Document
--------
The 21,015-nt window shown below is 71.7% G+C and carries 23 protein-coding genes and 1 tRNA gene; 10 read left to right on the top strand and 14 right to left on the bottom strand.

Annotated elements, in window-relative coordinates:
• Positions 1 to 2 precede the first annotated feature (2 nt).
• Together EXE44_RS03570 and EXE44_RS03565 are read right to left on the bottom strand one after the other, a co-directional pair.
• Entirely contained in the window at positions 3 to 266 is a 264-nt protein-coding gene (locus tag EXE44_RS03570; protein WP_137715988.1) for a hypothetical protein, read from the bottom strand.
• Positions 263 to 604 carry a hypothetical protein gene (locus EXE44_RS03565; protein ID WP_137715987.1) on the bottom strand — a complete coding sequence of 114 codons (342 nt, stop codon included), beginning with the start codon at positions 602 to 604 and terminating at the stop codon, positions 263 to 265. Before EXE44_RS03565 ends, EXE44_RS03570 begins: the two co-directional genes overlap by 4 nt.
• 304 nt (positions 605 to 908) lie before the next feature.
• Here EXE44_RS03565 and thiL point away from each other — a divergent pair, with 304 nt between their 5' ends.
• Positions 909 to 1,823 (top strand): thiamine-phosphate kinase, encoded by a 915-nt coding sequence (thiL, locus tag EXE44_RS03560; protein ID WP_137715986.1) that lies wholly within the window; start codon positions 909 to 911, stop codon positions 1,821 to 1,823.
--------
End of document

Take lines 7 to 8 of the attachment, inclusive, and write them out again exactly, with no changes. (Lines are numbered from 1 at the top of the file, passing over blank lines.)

• 304 nt (positions 605 to 908) lie before the next feature.
• Here EXE44_RS03565 and thiL point away from each other — a divergent pair, with 304 nt between their 5' ends.